About the project
The primary goal of my Google Summer of Code (GSoC) project was to create a standalone site for the Wagtail’s Editor guide. The current Editor’s Guide is defined in code. You need to know Markdown, Git, and Sphinx to contribute to it. Therefore, our team decided to convert this part of the technical documentation to a standalone Wagtail website. The result is a site that will make it easier for content editors to contribute their ideas. We also added translations, live search, and a feedback system. The site is built completely on Wagtail and Django.
- Live site: https://wagtail.org/editor-guide-site
- GitHub: https://github.com/wagtail/guide
- Discussions: https://github.com/wagtail/guide/discussions
Before and after
Here is the page users of the site would land on in the existing documentation (before, left), and in the new dedicated Guide site (after, right).
The new Guide will make it possible to group different resources intended for users of the Wagtail content management system (CMS) in one place rather than having it mixed in with developer-focused documentation.
Here are screenshots of a sample page as it appears to users of the site within the existing documentation site for developers (before, left), and as part of the new Guide site (after, right).
The page is much simpler, and features like search and navigation only show resources that are relevant to users of the CMS, rather than developer-focused content.
Here is what the editing experience for this same page looks like in GitHub with Markdown files (left, before), and with the new Guide site (right, after).
For people who don’t know Markdown and Git / GitHub Pull Request workflows, editing the docs was daunting. Using a CMS with rich text fields and a live preview, it’s simpler to author learning materials.
How we did this
- Django, Wagtail
- GitHub Projects:
We used GitHub Projects to manage, assign, and keep track of tasks. We divided the tasks on a weekly basis.
- GitHub Discussions for feedback:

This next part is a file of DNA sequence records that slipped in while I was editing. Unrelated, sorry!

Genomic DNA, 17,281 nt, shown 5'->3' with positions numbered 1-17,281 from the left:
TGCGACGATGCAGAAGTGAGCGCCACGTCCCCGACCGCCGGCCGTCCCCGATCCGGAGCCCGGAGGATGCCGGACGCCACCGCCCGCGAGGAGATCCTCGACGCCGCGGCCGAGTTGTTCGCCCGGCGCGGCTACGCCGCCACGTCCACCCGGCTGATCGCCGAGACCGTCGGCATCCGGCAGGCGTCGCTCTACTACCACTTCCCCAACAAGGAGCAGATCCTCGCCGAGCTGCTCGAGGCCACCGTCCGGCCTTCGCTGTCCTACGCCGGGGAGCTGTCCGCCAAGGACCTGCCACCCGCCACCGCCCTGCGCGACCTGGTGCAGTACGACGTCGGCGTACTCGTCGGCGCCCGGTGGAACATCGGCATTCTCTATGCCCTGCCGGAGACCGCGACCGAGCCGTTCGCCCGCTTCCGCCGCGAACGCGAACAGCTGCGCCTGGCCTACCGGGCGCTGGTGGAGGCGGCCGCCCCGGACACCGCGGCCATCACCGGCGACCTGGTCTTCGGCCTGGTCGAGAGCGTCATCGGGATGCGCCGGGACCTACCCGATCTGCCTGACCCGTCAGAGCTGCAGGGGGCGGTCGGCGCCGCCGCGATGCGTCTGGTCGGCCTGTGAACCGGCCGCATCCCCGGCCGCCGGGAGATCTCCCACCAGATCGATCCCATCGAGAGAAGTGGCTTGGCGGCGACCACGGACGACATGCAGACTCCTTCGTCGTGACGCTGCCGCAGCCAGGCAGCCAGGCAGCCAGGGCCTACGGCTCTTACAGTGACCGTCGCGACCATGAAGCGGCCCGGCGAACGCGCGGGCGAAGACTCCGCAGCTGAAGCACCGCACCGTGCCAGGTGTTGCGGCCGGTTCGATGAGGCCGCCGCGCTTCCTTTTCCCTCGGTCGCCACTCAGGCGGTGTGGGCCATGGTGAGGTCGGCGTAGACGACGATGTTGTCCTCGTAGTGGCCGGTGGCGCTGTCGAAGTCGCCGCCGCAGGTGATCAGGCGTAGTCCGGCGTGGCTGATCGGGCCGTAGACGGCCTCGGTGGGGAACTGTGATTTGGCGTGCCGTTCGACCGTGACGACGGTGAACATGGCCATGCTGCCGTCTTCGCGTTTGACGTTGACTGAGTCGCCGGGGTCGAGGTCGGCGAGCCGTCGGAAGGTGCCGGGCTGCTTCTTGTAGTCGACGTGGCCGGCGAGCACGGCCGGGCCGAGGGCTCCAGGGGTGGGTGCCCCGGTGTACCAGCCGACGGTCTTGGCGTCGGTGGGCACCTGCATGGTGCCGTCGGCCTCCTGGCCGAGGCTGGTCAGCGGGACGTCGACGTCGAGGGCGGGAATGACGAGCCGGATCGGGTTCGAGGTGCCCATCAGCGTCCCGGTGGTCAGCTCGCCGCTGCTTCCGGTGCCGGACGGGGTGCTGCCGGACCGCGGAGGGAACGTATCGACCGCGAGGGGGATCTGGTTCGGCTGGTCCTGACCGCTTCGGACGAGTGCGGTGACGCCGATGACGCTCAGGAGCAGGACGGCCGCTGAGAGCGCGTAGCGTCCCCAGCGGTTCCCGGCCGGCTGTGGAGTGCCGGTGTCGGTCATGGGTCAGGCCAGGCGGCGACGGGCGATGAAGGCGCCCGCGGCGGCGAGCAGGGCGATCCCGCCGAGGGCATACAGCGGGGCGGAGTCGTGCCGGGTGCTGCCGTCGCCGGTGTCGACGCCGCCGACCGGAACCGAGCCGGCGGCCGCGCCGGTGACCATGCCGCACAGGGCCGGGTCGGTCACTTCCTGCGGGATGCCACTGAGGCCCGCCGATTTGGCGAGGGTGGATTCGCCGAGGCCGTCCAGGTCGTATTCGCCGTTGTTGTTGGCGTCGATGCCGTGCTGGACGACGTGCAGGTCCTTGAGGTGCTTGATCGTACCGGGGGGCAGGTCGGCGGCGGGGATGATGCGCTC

Things like design, new features etc. that needed discussion and different opinions to work on were managed using GitHub Discussions.
- Weekly catch-ups:
We used to have 2 meetings per week. A 30 min meet on Tuesdays and a 60 min meet on Fridays. Weekly planning and assigning tasks were done in Tuesday’s meeting. Detailed discussion about any topic, bug or feature, discussing any doubts or concerns were done in Friday’s meeting.
We prepared an initial timeline and tried to follow it as much as possible.
I learned several things throughout the project. I have stated some of the things I found particularly interesting or enjoyed working on.
This was the first time I built a GitHub CI/CD pipeline. I knew the concept of pipelines before but I read about it in depth to properly implement it. The implementation wasn’t very large but I enjoyed working on it.
Search is a feature in the project. It fetches and displays results in real time as a user types in the search box. I enjoyed brainstorming methods to implement it. The concept I learned and found particularly interesting was Debounce/Throttling. It helped me manage the requests sent to the backend while implementing live search (see pull request #35).
For users of the site, the form is very simple:
And in the CMS, we can see all submissions:
One thing that was always missing in my projects before GSOC were automated tests. I gained some very useful experience in writing tests in a Django/Wagtail project. I also got to know about a package that can determine the test coverage in a project. I added it to the GitHub CI/CD so that one can inspect the test coverage (see pull request #45 for an example).
Thank you for the opportunity to work on this project. I would like to thank my amazing mentors who taught me a lot and who made valuable contributions to this project.
I liked to continue working on open source and am sure I’ll see you all around! 👋